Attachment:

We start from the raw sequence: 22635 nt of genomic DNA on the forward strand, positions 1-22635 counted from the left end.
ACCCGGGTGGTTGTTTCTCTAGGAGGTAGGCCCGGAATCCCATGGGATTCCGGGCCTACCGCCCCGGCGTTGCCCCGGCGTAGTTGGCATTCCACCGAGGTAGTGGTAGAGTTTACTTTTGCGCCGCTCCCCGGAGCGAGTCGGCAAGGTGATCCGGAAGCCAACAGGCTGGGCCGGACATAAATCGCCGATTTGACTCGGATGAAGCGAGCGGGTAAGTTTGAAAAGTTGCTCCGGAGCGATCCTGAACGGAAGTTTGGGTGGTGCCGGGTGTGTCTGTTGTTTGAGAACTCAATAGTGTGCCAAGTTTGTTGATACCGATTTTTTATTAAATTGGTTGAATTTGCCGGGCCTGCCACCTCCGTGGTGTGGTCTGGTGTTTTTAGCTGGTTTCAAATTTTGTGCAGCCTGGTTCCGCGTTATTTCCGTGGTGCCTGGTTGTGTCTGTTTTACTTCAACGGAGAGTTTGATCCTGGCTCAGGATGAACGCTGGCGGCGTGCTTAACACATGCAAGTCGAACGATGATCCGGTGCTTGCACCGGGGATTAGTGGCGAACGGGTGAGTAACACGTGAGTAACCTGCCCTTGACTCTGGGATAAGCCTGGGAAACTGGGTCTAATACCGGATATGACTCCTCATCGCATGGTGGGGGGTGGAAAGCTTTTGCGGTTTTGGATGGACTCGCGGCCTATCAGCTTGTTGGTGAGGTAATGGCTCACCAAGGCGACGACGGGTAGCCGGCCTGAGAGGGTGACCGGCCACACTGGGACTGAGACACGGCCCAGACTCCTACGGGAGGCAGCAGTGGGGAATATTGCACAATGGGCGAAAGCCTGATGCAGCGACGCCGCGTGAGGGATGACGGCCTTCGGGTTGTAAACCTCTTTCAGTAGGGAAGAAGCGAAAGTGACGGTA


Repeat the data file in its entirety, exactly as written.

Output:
We start from the raw sequence: 22635 nt of genomic DNA on the forward strand, positions 1-22635 counted from the left end.
ACCCGGGTGGTTGTTTCTCTAGGAGGTAGGCCCGGAATCCCATGGGATTCCGGGCCTACCGCCCCGGCGTTGCCCCGGCGTAGTTGGCATTCCACCGAGGTAGTGGTAGAGTTTACTTTTGCGCCGCTCCCCGGAGCGAGTCGGCAAGGTGATCCGGAAGCCAACAGGCTGGGCCGGACATAAATCGCCGATTTGACTCGGATGAAGCGAGCGGGTAAGTTTGAAAAGTTGCTCCGGAGCGATCCTGAACGGAAGTTTGGGTGGTGCCGGGTGTGTCTGTTGTTTGAGAACTCAATAGTGTGCCAAGTTTGTTGATACCGATTTTTTATTAAATTGGTTGAATTTGCCGGGCCTGCCACCTCCGTGGTGTGGTCTGGTGTTTTTAGCTGGTTTCAAATTTTGTGCAGCCTGGTTCCGCGTTATTTCCGTGGTGCCTGGTTGTGTCTGTTTTACTTCAACGGAGAGTTTGATCCTGGCTCAGGATGAACGCTGGCGGCGTGCTTAACACATGCAAGTCGAACGATGATCCGGTGCTTGCACCGGGGATTAGTGGCGAACGGGTGAGTAACACGTGAGTAACCTGCCCTTGACTCTGGGATAAGCCTGGGAAACTGGGTCTAATACCGGATATGACTCCTCATCGCATGGTGGGGGGTGGAAAGCTTTTGCGGTTTTGGATGGACTCGCGGCCTATCAGCTTGTTGGTGAGGTAATGGCTCACCAAGGCGACGACGGGTAGCCGGCCTGAGAGGGTGACCGGCCACACTGGGACTGAGACACGGCCCAGACTCCTACGGGAGGCAGCAGTGGGGAATATTGCACAATGGGCGAAAGCCTGATGCAGCGACGCCGCGTGAGGGATGACGGCCTTCGGGTTGTAAACCTCTTTCAGTAGGGAAGAAGCGAAAGTGACGGTA